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Who's to blame for road construction?

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by Nick Delgado

Guam - The ongoing major roadway construction projects continues to frustrate island motorists - but just who is to blame for the bad calls resulting in more construction delays?

Although they've been given the green light to lay the asphalt, it may take a while longer before the Route 4 Sinajana project starts up again.  Hawaiian Rock executive vice president Thomas Young maintains his company is not to blame for the wrong asphalt mixture at the intersection. "Before we laid down the asphalt, Parsons said it's okay to lay down and there's no problem - we followed the specs," he noted.

Young says the problem is the feds and Parsons, who calls 'newcomers' who are not familiar with the conditions of the roads on Guam.  "We're doing our job," he continued. "We know what we are doing, except some newcomers - they don't know the local conditions, they impose something never imposed before and they're the ones causing the problem."

However, Public Works oversight chair Senator Tom Ada says the slip-up at the Route 4 intersection may result in the government taking the construction company to court. "It remains to be seen what's the next step to be taken, whether all that asphalt has to be peeled off and relayed, or are we going to go into court with this because we are talking about a $4 million job," he said.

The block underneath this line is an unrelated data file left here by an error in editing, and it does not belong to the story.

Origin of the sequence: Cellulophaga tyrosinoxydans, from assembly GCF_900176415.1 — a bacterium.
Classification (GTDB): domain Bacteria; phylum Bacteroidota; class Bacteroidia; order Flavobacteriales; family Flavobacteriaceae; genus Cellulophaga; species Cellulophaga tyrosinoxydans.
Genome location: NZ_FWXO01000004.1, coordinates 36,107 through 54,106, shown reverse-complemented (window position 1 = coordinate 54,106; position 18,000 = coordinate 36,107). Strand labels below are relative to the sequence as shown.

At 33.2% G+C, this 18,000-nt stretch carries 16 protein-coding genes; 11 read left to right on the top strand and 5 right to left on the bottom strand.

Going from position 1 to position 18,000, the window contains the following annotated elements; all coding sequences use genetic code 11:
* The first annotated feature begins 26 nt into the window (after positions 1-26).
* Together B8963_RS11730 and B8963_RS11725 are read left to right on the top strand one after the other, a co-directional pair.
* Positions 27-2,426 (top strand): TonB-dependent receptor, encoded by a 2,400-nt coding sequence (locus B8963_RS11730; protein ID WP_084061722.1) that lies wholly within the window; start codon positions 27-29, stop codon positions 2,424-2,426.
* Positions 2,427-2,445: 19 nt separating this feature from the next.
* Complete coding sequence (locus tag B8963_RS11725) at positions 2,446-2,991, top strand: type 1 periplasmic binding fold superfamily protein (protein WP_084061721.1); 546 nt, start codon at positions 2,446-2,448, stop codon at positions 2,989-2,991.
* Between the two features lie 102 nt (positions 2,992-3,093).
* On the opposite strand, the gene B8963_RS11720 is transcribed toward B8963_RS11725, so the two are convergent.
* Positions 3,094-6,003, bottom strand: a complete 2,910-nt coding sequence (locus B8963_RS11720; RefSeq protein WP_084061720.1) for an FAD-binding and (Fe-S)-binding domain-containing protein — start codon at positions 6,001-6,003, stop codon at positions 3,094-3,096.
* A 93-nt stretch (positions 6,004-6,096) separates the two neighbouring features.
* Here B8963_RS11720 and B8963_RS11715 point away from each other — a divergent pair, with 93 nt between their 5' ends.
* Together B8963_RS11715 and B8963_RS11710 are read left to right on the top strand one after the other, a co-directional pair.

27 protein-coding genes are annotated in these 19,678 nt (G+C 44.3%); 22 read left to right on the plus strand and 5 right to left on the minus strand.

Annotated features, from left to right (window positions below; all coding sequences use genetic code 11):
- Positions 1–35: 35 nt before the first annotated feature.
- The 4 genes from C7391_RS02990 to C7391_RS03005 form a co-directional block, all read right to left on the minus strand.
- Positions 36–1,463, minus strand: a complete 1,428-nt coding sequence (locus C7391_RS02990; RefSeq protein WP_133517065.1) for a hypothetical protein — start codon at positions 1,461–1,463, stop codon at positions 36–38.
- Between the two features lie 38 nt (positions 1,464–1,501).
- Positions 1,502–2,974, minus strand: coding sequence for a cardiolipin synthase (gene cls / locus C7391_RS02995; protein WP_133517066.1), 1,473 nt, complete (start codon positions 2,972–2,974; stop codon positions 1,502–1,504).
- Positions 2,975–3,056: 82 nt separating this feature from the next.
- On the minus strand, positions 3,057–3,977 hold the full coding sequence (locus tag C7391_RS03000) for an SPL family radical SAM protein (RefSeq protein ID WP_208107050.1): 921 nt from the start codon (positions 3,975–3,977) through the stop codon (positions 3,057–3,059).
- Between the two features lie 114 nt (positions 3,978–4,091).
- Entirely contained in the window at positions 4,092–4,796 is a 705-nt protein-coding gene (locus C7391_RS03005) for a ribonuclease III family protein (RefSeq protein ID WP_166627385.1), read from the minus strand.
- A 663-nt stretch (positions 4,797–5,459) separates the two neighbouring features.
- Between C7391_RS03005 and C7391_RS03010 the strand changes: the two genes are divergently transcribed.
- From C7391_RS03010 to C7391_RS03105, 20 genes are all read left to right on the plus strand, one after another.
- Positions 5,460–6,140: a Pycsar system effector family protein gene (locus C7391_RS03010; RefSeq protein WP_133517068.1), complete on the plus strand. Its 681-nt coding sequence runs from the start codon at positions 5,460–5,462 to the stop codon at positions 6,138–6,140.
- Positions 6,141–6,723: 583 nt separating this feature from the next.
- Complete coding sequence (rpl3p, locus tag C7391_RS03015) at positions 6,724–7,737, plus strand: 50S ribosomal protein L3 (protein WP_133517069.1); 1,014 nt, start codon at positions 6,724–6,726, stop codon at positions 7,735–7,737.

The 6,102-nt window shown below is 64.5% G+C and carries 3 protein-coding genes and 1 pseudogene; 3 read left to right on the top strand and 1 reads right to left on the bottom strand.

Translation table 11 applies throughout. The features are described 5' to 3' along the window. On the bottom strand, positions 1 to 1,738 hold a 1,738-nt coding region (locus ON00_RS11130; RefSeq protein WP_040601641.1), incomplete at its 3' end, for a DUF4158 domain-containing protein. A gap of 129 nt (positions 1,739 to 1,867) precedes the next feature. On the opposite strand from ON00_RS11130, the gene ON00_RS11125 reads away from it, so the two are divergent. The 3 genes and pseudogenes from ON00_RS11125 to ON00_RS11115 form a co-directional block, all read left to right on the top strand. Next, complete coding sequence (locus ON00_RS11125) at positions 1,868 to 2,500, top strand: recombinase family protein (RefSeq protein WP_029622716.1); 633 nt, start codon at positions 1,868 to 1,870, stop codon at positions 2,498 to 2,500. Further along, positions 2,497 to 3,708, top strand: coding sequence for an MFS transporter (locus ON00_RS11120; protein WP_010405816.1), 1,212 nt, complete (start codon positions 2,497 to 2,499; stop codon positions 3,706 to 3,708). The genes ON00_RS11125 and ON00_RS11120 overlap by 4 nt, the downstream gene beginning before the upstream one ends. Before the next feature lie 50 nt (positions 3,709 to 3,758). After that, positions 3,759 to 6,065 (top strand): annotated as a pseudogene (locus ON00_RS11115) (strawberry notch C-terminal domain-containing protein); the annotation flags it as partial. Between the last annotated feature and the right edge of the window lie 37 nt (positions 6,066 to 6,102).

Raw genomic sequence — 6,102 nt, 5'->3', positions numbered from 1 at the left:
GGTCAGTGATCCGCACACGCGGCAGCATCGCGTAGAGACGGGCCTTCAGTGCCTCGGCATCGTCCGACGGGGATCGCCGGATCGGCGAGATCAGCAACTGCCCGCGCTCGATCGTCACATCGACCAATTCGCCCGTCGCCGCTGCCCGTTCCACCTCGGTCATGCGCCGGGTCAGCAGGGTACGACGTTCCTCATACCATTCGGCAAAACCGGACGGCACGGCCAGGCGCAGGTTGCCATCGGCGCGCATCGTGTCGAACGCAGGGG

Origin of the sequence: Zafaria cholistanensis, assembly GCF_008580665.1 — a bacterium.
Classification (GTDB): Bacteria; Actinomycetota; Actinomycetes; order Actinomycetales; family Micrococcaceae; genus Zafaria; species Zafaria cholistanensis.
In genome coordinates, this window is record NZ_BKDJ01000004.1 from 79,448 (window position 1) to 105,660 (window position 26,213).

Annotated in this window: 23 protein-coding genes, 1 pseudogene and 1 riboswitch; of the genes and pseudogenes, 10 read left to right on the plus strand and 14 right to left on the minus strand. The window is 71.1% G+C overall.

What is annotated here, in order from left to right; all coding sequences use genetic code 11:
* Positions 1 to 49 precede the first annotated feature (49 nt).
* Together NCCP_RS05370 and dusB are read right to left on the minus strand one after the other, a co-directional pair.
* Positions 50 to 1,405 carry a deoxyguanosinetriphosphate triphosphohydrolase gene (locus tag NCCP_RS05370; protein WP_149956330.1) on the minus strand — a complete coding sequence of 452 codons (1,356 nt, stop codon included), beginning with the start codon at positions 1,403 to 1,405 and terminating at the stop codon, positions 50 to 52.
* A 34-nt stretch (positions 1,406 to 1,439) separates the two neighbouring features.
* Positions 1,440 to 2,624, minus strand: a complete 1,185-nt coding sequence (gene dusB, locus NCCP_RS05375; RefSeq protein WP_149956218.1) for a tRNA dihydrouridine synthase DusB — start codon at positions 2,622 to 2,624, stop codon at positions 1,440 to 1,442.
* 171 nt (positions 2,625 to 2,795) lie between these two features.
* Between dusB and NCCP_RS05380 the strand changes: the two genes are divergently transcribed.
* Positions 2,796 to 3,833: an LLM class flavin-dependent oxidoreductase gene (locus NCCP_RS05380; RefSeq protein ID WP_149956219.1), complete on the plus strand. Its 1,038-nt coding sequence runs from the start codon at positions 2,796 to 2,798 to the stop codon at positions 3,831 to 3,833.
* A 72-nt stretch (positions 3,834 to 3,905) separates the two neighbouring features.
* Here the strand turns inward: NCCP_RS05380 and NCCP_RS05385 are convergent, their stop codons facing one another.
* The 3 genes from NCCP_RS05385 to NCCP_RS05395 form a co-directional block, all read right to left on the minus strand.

But Young expresses frustration that not only did they get the approval to lay the asphalt from Parsons, but that they had to do the work with $2.5 million of their own money. "This about four months they refused to pay and now they say, 'OK, we'll agree to pay.'"  He further confirmed such would be out of pocket."

While DPW director Andy Leon Guerrero says they did meet with Young in the hopes to again begin the anti-skidding project this weekend, motorists have grown tired of the delays. 

One resident told KUAM News about the road conditions, "Just as long as they get it cherry; if it's making better, you know, if they're making it better, then shoot."

Another said, "They hold the traffic in the morning and the evening and that's supposed to be fixed for convenient, to less traffic and to less work for the people going to and coming from work." One more island resident said, "It's bad - it has to be fixed and they have to fix it fast, there's a lot of almost close to an accident everyday because of this so I don't know who to be blamed and when they are going to start. But they really need to fix it."

The Route 4 project was supposed to be completed in October, then in December, and now it's not anticipated to be completed until next March. And the Route 4 project isn't the only road project that's been delayed due to a mix-up. Leon Guerrero admits that DPW had built a media at the Barrigada tri-intersection that obstructed the ambulance from leaving the fire station and prevent residents from entering onto Adacao Street.

The DPW director says the issue of safety was given priority over a dollar amount to fix the problem. Leon Guerrero, meanwhile, plans to meet with residents and businesses in the tri-intersection area next week before construction moves to their side of the street.

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